I went to TEDx in Portland a few weeks back. Greg Bell, founder of Water the Bamboo Center for Leadership, opened up the show.
He shared his perspective on perseverance, revitalization and personal success – tying everything back to values.
“Values are like the roots of giant bamboo trees,” he explained. “A bamboo farmer waters his seeds for three full years. During that time, nothing visible occurs. But in the fourth year, a sprout breaks the soil and grows 90 feet in 60 days – the fruit of his labor”.
Greg’s point: Mind your values diligently and you – your idea, your life, your brand – will grow tall and strong.
This is a simple idea. It’s not new. In fact, the Old Testament has God pretty much laying this out for Moses during his time on Mount Sinai.
Great brand farmers, like the prophets of old, reap their rewards from the grand harvest by religiously cultivating values and meaning. The boundaries within which we as people can grow, evolve and master life, apply to these things we call brands too.
It’s how Dyson became one of most interesting brands of the last 20 years. Dyson stands for working outside the confines standard technology dictates to create innovative and more efficient products.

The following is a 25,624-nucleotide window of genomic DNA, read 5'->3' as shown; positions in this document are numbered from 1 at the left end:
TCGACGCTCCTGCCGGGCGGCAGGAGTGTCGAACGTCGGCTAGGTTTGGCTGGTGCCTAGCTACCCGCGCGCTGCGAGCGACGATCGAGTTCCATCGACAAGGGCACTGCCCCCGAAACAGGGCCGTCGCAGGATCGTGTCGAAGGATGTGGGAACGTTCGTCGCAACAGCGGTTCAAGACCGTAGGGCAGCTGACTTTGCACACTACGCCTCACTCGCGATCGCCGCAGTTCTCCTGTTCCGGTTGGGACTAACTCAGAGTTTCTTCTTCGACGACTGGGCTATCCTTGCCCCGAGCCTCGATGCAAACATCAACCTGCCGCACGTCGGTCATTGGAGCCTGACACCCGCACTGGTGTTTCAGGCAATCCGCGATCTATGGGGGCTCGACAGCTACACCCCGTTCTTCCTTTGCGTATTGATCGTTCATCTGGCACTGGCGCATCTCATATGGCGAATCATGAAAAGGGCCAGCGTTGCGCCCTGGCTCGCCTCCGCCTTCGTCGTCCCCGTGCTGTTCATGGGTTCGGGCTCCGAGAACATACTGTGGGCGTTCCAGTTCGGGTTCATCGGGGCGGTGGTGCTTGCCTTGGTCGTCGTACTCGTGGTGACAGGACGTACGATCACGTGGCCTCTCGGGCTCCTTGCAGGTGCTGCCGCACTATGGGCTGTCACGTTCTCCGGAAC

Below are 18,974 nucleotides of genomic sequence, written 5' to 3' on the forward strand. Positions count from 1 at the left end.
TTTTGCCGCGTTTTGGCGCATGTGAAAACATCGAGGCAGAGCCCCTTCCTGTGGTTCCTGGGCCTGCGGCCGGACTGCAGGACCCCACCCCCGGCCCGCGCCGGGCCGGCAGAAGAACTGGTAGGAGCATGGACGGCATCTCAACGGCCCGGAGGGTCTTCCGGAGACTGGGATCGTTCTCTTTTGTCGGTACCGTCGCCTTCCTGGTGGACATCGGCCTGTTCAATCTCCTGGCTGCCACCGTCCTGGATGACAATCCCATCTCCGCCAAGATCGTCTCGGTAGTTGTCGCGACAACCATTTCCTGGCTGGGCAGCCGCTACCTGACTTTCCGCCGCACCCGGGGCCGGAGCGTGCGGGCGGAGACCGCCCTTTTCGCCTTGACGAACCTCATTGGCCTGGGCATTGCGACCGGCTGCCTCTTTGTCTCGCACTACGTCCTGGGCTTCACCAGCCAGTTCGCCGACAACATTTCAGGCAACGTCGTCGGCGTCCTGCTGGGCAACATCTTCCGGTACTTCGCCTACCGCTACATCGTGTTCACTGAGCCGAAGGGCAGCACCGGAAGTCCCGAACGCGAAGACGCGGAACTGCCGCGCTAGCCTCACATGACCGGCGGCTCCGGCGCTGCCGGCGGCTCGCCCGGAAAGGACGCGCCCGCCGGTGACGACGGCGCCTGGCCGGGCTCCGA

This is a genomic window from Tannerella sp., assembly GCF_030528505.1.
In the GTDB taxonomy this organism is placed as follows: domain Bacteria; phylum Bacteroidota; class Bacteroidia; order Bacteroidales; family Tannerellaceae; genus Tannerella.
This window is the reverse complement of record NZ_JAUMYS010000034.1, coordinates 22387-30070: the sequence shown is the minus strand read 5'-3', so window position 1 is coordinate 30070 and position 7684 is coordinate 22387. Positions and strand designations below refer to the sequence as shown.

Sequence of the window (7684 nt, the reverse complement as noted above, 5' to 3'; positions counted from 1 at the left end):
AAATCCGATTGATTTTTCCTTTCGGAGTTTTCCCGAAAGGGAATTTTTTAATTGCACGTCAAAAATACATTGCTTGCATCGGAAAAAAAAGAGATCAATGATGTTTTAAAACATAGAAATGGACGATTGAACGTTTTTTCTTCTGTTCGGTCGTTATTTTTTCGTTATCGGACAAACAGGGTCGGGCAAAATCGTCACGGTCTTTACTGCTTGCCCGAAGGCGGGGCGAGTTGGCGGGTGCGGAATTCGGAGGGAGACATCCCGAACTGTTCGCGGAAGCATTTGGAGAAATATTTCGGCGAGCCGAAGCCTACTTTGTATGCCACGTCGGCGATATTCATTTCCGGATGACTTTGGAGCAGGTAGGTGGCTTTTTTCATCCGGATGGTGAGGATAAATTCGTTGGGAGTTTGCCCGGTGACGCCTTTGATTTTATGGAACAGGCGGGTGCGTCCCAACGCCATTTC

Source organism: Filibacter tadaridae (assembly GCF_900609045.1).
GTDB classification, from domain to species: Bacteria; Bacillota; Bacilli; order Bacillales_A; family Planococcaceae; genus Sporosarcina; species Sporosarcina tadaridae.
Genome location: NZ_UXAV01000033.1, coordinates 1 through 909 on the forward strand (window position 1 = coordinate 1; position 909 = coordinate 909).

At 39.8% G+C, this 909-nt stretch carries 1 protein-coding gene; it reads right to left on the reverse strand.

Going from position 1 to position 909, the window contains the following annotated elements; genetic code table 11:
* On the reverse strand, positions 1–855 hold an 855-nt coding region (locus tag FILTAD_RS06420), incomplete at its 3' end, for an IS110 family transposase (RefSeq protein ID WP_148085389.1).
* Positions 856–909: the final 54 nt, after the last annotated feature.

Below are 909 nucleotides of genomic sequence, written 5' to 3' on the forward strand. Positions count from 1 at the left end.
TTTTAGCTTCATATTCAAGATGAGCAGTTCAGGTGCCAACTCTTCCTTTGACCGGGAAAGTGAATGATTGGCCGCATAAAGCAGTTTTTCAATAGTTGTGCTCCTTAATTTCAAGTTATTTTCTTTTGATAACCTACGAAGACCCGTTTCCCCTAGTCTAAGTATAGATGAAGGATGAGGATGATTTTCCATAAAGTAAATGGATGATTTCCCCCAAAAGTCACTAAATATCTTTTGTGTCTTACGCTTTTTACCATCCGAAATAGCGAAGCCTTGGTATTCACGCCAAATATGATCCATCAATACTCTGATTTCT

Imagine what a Dyson real estate vendor might look like.
It’s also the stuff that powers the Anthropologie brand. Anthropologie believes the things we seek out for comfort (clothing, soap, bedding) should be special. Therefore every product they sell contains unique elements made specially for them.
Imagine what an Anthroplogie real estate brokerage might look, sound and feel like.
It’s also the stuff that fueled Facebook. Zuckerberg believed in what the Internet could be rather than what it was. What he built provided people the tools to drive the Web rather than ride along as a passenger.
What would it be like if the consumer drove real estate?
These brands didn’t rise to prominence by asking people for permission. And they didn’t win mainstream acceptance by slapping tag lines on ad campaigns reflecting a so it is written, so it shall be done brand mentality.
Claims such as The Best, isn’t the same as believing in a better way to do things. The claim might help you win a few customers; the belief – when guided by carefully guarded values – drive you to do everything better than every one of your competitors.
Across real estate’s plains, there is a swath of fertile ground where great farmers till. Some are building newbrokerages; some are creating new apps; some are removing the dust of many dry seasons from brands that seek a new life in the sun.
All are driven by a set of strong values tied to a desire to create something better for this industry.
May their bamboo grow tall and strong.